Spiders spin new fiber for textile industry
By Peter Kent
The search is on to discover how spiders can produce one of the strongest fibers known to man – spider silk. Finer than human hair, lighter than cotton, and ounce-for-ounce five times stronger than steel, the potential uses and benefits of the new material would be nearly limitless: wear-resistant clothes and footwear, stronger seatbelts, corrosion-free car panels and bumpers, improved sutures and bandages, artificial tendons and ligaments and safer bulletproof vests for soldiers and police.
Clemson Coker Chair for Genetics Bert Abbott and other genetics and bioengineering scientists are using golden orb-weaving spiders to learn how to make artificial spider silk. It is tougher, “stretchier” and more waterproof than silkworm silk.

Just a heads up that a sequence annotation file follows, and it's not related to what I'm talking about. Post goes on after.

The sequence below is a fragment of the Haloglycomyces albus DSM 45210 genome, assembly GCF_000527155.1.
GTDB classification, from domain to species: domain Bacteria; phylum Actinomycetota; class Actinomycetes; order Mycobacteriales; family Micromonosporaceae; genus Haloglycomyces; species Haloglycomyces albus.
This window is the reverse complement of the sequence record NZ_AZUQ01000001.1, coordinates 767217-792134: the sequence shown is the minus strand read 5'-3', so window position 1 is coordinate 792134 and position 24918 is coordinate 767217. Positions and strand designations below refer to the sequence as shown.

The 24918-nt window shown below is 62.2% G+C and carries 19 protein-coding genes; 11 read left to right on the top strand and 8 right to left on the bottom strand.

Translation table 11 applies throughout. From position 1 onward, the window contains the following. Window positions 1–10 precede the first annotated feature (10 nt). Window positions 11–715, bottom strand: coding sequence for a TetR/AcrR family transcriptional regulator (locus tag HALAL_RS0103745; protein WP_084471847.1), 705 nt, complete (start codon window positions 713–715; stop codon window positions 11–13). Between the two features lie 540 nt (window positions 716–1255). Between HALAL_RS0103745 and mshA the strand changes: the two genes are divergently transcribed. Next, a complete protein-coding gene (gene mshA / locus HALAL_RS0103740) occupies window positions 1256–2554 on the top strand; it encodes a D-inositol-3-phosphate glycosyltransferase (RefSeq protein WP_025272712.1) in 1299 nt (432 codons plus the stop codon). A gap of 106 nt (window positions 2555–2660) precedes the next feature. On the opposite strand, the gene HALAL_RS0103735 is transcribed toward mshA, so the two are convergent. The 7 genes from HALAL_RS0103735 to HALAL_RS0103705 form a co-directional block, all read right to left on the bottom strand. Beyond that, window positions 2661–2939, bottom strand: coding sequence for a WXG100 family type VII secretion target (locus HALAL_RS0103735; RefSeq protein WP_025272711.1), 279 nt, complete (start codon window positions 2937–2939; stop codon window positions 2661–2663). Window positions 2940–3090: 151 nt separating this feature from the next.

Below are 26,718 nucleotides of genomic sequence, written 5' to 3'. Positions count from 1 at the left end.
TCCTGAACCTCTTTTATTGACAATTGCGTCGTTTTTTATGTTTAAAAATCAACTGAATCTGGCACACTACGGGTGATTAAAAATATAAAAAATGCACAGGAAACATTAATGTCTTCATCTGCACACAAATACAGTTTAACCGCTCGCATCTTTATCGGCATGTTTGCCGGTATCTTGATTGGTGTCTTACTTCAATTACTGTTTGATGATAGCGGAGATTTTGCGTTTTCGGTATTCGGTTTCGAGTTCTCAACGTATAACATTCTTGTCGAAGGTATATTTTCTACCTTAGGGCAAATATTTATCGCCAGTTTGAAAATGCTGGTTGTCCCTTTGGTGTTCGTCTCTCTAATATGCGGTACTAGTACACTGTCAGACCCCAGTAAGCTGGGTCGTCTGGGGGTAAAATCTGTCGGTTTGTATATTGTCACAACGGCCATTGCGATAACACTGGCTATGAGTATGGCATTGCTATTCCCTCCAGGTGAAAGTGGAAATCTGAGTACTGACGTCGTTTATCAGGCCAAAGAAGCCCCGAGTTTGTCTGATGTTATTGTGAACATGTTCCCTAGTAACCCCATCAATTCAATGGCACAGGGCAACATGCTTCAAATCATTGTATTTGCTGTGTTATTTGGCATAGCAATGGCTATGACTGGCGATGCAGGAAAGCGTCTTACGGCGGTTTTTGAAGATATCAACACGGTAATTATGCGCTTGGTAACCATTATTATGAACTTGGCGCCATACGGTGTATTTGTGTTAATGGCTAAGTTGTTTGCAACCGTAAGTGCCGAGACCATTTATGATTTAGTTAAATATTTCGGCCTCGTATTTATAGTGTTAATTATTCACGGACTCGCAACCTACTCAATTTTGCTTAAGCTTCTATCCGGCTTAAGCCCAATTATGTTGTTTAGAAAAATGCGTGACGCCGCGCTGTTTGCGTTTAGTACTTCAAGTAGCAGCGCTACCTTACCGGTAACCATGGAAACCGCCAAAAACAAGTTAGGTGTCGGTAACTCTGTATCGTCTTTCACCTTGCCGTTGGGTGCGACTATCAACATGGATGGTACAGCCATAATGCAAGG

Researchers are exploring the gene sequence that allows the spider to produce the protein that composes the silk. Using biotechnology, they have spliced the spider’s silk-making gene into bacteria, which then produces the basic protein. It is part of the field of biomimetics – mimicking nature to create new materials for the fiber business. Their goal is to create a synthetic silk fiber equal to or better than its natural counterpart.
For information: Bert Abbott, 864-656-3060, firstname.lastname@example.org